Credits:3

Course Objectives/Course Description

 

Course Description

 

 Rock Music is a sound and dissonance rich discourse with its own socio-cultural practices and aesthetics. This course is an academic introduction to this space and its role in the identity formation of a generation, of a people and a Nation in motion.

 

Course Objectives

 

  • To engage with popular music as aural texts 
  • To study the popular music practitioner as an activist and artist
  • To appreciate the significance of  social critique and a counter cultural aesthetic

Course Outcome

CO1: ? To critically appreciate characteristics and concerns of popular music

CO2: To read popular music as cultural artefact and socio-political entities

CO3: ? To regard popular music as the voice and identity of a generation and locate its historical trajectory

CO4: ? To engage with artists and performances as cultural texts

Unit-1
Teaching Hours:10
A brief history of Popular Music before the Beatles
 

Tin Pan Alley and song pluggers, World War II

Sheet Music

Swing and ragtime

Vaudeville

Frank Sinatra: My Way. Strangers in The Night, New York, New York

Nashville, Music Row, Elvis Presley

 

Unit-2
Teaching Hours:15
Birth of a Genre (From Gospel to Rock)
 

 Bill Haley 

Chuck Berry

  Buddy Holly   

Unit-3
Teaching Hours:15
Classic Rock and the British Invasion
 

The Beatles and Beatlemania

Establishing an aesthetic of Mod

  TV and bands 

The Rolling Stones  

Unit-4
Teaching Hours:15
Art Rock and the Album Era: Concept Albums and Album Art
 

 

Bands as Artists                                                                                                                 

Beatles / Sgt Pepper’s  

Pink Floyd /The Wall

The Who / Tommy

 

Unit-5
Teaching Hours:15
The Politics of Rock n Roll Folk rock: People power; Guerrilla Minstrels Folksong as Protest
 

 

Counter Culture: Vietnam, Draft, Gender, the Mystic East, Woodstock, Ban the Bomb   

Woody Guthrie

Bob Dylan

Joan Baez

Janis Joplin

Simon and Garfunkel

Jimi Hendrix

Pearl Jam

Riot bands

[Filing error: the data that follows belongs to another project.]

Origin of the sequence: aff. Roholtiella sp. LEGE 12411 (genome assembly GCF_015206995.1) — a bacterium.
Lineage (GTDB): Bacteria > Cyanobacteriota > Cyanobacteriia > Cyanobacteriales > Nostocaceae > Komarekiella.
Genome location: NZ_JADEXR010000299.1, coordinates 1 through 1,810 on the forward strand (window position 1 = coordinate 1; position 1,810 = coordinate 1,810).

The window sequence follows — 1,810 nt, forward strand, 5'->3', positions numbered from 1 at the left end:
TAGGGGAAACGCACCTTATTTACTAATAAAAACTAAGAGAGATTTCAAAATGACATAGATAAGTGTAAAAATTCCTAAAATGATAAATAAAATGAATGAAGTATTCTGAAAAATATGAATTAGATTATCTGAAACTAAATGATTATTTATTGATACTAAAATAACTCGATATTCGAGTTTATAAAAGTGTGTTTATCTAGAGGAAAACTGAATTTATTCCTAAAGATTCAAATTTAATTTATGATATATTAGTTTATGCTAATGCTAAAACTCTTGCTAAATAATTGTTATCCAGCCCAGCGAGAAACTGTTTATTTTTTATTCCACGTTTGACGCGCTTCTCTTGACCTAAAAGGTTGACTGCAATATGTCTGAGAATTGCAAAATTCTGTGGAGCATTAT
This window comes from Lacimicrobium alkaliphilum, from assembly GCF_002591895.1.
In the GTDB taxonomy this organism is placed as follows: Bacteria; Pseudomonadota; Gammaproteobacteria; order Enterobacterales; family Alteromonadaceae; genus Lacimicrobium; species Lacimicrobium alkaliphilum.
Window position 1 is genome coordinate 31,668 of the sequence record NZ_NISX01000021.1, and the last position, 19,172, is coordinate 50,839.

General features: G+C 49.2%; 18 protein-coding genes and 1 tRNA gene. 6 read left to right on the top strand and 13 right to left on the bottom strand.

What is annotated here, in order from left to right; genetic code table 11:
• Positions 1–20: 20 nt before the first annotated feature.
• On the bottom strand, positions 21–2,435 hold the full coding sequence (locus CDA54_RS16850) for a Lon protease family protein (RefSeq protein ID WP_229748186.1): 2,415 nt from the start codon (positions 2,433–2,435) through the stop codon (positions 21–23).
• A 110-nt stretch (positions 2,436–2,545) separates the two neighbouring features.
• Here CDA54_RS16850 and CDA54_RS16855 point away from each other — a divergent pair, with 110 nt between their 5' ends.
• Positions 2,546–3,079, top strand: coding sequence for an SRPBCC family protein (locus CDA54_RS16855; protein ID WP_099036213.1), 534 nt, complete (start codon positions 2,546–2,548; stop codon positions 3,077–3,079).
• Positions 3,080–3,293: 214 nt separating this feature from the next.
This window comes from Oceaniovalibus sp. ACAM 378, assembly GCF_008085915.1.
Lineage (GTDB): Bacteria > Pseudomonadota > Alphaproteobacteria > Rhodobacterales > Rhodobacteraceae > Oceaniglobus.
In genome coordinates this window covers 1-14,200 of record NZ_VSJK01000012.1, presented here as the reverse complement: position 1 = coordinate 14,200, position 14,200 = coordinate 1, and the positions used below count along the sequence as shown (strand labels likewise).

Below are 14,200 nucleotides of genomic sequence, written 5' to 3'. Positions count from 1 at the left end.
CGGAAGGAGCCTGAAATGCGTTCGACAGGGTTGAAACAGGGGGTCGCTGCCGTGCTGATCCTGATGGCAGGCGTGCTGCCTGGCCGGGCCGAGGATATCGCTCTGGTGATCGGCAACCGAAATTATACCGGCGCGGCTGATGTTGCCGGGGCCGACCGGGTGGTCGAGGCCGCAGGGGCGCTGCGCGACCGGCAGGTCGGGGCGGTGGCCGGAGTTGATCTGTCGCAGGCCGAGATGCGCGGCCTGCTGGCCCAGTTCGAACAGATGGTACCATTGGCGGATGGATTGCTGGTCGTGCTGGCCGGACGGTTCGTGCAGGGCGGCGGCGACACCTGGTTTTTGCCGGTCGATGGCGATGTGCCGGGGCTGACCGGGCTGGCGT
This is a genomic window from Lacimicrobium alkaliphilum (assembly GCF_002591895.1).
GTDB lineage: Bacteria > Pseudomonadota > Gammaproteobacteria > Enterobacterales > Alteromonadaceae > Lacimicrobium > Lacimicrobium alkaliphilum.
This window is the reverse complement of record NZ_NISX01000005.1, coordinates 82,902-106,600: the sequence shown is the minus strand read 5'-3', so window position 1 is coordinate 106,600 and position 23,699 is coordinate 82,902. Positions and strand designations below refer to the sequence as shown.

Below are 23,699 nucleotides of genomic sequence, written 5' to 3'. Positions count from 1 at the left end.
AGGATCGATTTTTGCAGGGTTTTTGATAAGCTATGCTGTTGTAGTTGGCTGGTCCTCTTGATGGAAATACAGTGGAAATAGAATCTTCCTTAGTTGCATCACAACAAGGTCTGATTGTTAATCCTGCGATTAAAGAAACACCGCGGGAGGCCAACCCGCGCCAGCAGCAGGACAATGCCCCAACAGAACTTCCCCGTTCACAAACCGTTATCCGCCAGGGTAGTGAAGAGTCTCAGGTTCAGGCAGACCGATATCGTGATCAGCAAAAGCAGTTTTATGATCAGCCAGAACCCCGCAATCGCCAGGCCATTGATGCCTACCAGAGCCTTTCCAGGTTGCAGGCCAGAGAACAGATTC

Text Books And Reference Books:

Whats that sound? An introduction to Rock and its history .

 

Jon CovachUniversity of Rochester

and the Eastman School of Music

Andrew Flory

Carleton College

 

W. W. NORTON AND COMPANY

NEW YORK • LONDON

fifth Edition

Essential Reading / Recommended Reading

Baugh, Bruce. “Prolegomena to Any Aesthetics of Rock Music”. The Journal of Aesthetics and Art Criticism, Vol. 51, No. 1 (Winter, 1993): 23-29. JSTOR. The American Society for Aesthetics. Web. 26Jul, 2016. < http://www.jstor.org/stable/431967>

Camilleri, Lelio. “Shaping Sounds, Shaping Spaces”.  Popular Music, Vol. 29, No. 2 (May 2010): 199-211. JSTOR.  Cambridge University Press. Web. 16August, 2016. <http://www.jstor.org/stable/40926918>

Chrysalis, Thanos. “Spatio-Aural Terrains”. Leonardo Music Journal, Vol. 16, Noises Off: Sound Beyond Music (2006):40-42. JSTOR. The MIT Press. Web. 29 April, 2015. http://www.jstor.org/stable/4540592

Denisoff R.S. The Sounds of Social Change: Studies in Popular USA Culture. 1972. Rand Mcnally& Co.

Denisoff, R. S.  Great Day Coming.  1991. Ann Arbor, MI: U-M-I Out-of-Print Books on Demand.

Denisoff, R. S. "Sing a Song of Social Significance": Political Consciousness and the Song of Persuasion.  1972.  Ohio: Bowling Green State University Popular Press.

Denisoff, R. S. Solid Gold Popular Record Industry.  1975. New Brunswick, New Jersey Transactions Inc

Ewen, D. Great Men of American Popular Song: The History of the American Popular Song told through the Lives, Careers, Achievements, and Personalities of its Foremost Composers and Lyricists--from William Billings of the Revolutionary War through Bob Dylan, Johnny Cash, Burt Bacharach.  1972. Englewood Cliffs, NJ, New Jersey: Prentice-Hall.

Forcucci, S. L. A Folk Song History of America: America through its Songs.  1984. Englewood Cliffs, NJ: Prentice-Hall

Fox, Aaron A.. “The Jukebox of History: Narratives of Loss and Desire in the Discourse of Country Music”. Popular Music, Vol. 11, No. 1 (Jan,1992): 53-72. JSTOR, Cambridge University Press. Web. 18March, 2011. < http://www.jstor.org/stable/853227 >